As more and more people face job loss and fear of the future, those affected can go through physical, emotional, and spiritual upheaval. Often the feeling of confusion, pain, and loss of control can trigger earlier traumatic experiences. Many of us, particularly men, tend to keep our feelings inside and try to handle things ourselves, but we often need outside support if we are going to re-establish a healthy balance in our lives.
What is the difference between a normal reaction to a traumatic event and PTSD?
Individuals can experience a wide array of reactions to a traumatic event, ranging from relatively mild to emotional responses severe enough to create major disruptions in their life. It is important to remember that most emotional and behavioral responses are normal reactions to an abnormal event.
A job loss or even the threat of a job loss, can trigger mixed and confusing feelings. It is very common for people to experience anxiety, fear, shock, and grief, as well as emotional numbness and personal or social disconnection for several weeks.
For most people, the emotional and behavioral responses to a trauma gradually diminish. It is often helpful to speak with family and loved ones about what happened, express one's feelings about the event, and get support from trusted friends and colleagues and perhaps a mental health professional.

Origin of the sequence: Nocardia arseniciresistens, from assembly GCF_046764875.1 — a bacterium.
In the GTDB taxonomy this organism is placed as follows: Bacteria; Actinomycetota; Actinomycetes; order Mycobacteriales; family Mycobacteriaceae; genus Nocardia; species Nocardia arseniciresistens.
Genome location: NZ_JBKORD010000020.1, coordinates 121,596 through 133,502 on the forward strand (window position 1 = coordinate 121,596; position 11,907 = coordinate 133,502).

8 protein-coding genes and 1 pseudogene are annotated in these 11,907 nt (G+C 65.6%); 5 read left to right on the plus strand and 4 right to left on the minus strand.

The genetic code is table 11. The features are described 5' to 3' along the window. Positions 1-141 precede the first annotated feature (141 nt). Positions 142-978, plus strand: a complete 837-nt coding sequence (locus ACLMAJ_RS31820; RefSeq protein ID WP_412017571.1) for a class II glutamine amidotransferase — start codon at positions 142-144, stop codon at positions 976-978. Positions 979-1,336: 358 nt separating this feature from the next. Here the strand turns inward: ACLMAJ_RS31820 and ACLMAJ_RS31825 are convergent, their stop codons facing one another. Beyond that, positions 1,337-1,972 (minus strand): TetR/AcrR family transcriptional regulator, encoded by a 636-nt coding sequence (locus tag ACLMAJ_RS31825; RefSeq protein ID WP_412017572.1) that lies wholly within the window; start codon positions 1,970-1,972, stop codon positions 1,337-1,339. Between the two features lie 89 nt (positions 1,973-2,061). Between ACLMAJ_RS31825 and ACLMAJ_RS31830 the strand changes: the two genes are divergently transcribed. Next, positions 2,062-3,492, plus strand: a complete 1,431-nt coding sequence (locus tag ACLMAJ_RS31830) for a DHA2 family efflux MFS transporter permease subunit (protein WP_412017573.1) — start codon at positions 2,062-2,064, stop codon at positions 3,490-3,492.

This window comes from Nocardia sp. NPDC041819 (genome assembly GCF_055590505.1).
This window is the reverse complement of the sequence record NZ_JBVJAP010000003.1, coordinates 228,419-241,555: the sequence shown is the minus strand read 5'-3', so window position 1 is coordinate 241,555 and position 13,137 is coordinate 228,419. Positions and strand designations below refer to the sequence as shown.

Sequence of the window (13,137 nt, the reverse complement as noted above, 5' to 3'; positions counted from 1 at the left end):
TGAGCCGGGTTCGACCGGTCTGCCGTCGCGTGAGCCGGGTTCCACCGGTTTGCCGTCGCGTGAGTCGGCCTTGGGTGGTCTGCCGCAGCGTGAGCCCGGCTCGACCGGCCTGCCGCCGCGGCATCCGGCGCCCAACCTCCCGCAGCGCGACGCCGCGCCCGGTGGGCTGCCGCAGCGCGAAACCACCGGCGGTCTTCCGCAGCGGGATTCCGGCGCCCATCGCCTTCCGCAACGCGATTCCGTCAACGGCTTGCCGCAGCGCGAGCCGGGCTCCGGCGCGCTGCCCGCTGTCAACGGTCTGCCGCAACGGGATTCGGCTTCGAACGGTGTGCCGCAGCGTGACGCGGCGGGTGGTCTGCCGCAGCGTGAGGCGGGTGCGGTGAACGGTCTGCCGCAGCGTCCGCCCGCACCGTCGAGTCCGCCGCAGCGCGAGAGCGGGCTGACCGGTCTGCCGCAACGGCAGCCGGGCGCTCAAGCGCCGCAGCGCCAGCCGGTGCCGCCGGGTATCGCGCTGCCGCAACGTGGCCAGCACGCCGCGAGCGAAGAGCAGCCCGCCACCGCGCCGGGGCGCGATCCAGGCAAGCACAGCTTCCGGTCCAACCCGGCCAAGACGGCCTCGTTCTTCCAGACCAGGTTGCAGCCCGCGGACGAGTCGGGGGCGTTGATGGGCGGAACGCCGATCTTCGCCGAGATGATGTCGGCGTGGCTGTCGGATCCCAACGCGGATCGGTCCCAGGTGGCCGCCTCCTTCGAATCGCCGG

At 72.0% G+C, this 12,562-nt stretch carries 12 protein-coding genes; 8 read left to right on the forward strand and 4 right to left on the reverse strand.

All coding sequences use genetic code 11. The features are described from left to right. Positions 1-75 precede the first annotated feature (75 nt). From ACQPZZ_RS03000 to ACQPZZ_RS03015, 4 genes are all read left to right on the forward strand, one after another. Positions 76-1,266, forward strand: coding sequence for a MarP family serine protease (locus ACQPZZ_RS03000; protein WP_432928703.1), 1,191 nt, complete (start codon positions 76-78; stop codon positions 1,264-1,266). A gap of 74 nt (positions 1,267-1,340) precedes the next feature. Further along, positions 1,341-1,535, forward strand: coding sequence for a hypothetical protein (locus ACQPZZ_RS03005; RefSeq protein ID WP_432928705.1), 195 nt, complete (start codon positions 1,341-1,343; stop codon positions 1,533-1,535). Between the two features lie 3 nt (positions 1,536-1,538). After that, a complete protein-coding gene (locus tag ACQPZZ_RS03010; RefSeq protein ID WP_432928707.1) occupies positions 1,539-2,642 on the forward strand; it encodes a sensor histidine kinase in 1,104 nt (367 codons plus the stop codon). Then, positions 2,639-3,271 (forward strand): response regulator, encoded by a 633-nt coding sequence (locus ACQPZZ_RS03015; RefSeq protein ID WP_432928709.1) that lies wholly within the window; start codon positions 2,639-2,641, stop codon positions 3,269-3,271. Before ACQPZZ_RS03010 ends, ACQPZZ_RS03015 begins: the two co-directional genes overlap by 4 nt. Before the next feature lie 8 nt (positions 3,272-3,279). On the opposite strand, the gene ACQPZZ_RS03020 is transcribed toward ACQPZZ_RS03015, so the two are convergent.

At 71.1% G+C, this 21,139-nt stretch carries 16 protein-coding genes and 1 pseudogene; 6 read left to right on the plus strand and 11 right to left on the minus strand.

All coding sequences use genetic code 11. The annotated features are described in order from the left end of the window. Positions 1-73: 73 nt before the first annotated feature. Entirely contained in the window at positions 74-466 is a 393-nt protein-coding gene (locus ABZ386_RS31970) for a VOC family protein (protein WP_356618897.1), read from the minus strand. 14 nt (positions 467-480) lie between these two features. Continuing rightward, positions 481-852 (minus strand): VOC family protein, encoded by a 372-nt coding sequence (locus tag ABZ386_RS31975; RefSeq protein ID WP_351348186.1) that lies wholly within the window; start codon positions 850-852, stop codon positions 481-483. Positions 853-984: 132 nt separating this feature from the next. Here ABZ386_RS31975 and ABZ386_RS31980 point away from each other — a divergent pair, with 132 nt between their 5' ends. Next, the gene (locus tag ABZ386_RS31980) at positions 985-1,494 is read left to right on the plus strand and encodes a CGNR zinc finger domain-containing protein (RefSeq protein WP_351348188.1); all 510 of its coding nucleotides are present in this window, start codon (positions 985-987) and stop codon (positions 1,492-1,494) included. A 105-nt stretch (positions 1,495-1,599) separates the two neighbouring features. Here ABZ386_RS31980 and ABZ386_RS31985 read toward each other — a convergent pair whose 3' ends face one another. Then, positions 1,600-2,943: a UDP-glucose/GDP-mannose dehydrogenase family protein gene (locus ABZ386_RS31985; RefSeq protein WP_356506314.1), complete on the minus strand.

For some people exposed to trauma, disturbing symptoms can persist or even worsen, developing into the syndrome known as PTSD. A syndrome is a constellation of symptoms that consistently occur together and thereby define a condition.The symptoms that define PTSD must last at least one month for a diagnosis of PTSD and may include:Recurrent, intrusive, distressing dreams and memories of the traumaA sudden sense that the event is recurring; experiencing flashbacksExtreme distress when confronted with events that symbolize or resemble the traumaAttempting to avoid thoughts, feelings, and activities associated with the eventInability to remember important aspects of the traumaFeelings of detachment and estrangement from loved onesInsomniaExtreme irritabilityInability to concentrateHyper vigilance or an exaggerated startle responseMany of us have experienced trauma in the past. The major changes going on in the economic markets can re-trigger experiences we've had as soldiers or things that occurred while we were children.If you're experiencing any of these symptoms, reach out for help. Men often have an attitude that says, "I should handle my problems myself." A better view might be We all go through stressful times and its good to have support when we need it.For more information about Jed Diamond's work or to receive his free e-newsletter, go to www.MenAlive.com